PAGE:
About This Site
We’re glad you stopped by! There are thousands of photos here to drool over and information on every Breyer model known to exist, as well as information on Breyer buttons
, collectors’ manuals
, and their annual Just About Horses
magazine. If you’re looking to buy new models or sell your old collection you should definitely start with the Buying and Selling
page. If you're looking for information on a particular series of models (Treasure Hunts, Holiday Horses, web specials and the like) or information on new and discontinued models by year be sure to check out the Site Index
page. Janice had started collecting Breyer model horses since the early 1970s and in 2001 created “Identify Your Breyer” in order to better share this wonderful hobby with others. The site is entirely free to use, with hosting costs paid by advertising revenues and your purchases made through this Amazon.com
link. The information you’ll find here has been obtained from many sources
and is accurate to the best of our knowledge. If you have corrections or additional information, please don't hesitate to contact us!
Identify Your Breyer is a reference site and can be treated as such. You are welcome to copy and save the information and photos found here for your personal use. This means that you can use what you find here to create your own inventory and want lists and save those lists to your personal computer. You may also copy and print information found here for use in documenting your model horse show
entries and use site material as part of your forum post, blog, or hobby article, provided that your work is substantially original. Giving source credit when you use material you've found here is greatly appreciated.
What you can never do is use material found here for personal or commercial gain. Some people try to use photos found on this site as their own, most frequently on auction websites like eBay. This is not allowed, and is wrong not only because you're using someone else's work without permission, but also, in the case of sales sites, because you are deceiving your potential buyers by showing them a picture of something other than what they're actually bidding on. As should be obvious, you also may not use Identify Your Breyer photos and text to create your own identification website, app, or online game. If you have questions about any of this this please contact us.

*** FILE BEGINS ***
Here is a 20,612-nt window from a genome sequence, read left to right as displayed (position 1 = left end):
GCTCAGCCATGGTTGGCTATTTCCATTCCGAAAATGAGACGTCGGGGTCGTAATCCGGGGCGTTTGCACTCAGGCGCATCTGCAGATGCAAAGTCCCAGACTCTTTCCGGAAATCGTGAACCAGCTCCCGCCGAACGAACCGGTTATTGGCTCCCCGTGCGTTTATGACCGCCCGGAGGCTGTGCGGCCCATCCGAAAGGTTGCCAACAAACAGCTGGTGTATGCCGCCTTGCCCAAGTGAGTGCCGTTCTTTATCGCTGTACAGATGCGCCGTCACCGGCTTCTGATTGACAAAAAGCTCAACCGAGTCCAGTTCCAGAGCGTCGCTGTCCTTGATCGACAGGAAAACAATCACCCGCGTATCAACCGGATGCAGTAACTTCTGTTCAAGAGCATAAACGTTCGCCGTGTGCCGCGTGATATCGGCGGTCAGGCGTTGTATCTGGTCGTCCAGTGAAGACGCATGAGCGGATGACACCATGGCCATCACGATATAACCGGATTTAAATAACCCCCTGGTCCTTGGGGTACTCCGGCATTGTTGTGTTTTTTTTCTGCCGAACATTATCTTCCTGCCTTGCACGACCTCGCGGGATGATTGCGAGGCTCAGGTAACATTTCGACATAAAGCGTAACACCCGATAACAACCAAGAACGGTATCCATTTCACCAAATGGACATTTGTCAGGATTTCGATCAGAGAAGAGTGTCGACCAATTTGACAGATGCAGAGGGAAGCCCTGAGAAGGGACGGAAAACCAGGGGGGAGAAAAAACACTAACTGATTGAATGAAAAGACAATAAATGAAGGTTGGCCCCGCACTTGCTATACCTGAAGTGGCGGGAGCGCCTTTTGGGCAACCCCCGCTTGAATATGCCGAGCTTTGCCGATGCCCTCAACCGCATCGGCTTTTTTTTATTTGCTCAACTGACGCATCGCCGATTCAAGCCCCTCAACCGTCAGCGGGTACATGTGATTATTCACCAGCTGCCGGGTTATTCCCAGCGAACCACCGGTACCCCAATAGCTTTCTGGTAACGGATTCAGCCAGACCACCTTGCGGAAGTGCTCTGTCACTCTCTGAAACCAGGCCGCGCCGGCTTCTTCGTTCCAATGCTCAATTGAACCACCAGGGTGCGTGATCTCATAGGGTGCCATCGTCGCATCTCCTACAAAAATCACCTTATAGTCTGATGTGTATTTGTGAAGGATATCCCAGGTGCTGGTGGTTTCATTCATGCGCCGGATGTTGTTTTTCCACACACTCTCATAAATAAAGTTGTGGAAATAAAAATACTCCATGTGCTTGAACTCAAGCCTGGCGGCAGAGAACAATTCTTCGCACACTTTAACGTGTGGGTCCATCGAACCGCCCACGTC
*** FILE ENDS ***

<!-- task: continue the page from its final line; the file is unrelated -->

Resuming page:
About the founder and curators
About Model Horse Values
We can't give you an estimate of the value of your model or your model horse collection, BUT there are many resources out there that can help you determine its worth.
Bear in mind that a model's value is simply what someone else is willing to pay for it, no matter what the price guide or sales list tells you one is going for! A great deal depends on the condition of the model being sold, as well as on the popularity of that particular model and its rarity. Your best bet to find current values is to look at what the same model in a similar condition is selling for on an online site like eBay
or Model Horse $ales Pages
. Felicia Browell, Kelly Kesicki and Kelly Korber-Weimer's Breyer Animal Collector's Guide, Fifth Edition (which is updated as the Breyer Animal Quick Reference
) is also very helpful. More information on how to estimate value can be found on the Buying and Selling
How to Identify Your Breyer
In order to identify which Breyer model you have, you'll first need to determine which scale or size series
category it falls into, from the 1:9 scale Traditional to the 1:64 scale Mini Whinnies. The categories listed above are how Breyer classifies its molds and that's how things are sorted here as well. Measure from the table to the top of your model's ears to see where it falls in the breakdown shown above, keeping in mind that the numbers above are just approximations. These measurements indicate the height of the average adult model; foals and ponies are correspondingly smaller in each size category. If you've looked and can't find your model in one size category, try the next one up or down.
2. Next you'll have to determine which mold
Breyer used to create your horse. Breyer may re-use each mold many times, depending on the popularity of the individual mold, and will vary the color and other details with each release. You can figure out which mold you have by going to the right series category ( Traditional
, etc.) and looking at the photos shown there. You're not looking for a color match, just for the same shape. Sometimes Breyer will change the shape of the mane or tail on a model, so don't rely just on that. Look instead at the action the model is taking (standing, trotting, etc.) and the general build (stocky, slender like a racehorse, etc.). Clicking on a photo will show you that picture in larger detail if you're not sure. If you think you know the mold name but don't see it try running a search of the page (usually Control F). Sometimes collectors call a mold one thing and Breyer another, leading to some confusion. The mold names you'll find on this site are what Breyer uses whenever those are known.
3. Once you know what mold you have, figuring out what model
you've got is easy! Clicking on the name of the mold (such as Adios
) will take you to the page for that mold. On that page is a description and usually a photo of every known model in that mold. Because they are painted by hand sometimes a shade will vary between light and dark, but the general color and the number of or absence of things like stockings and facial markings usually remains the same. See how easy that was?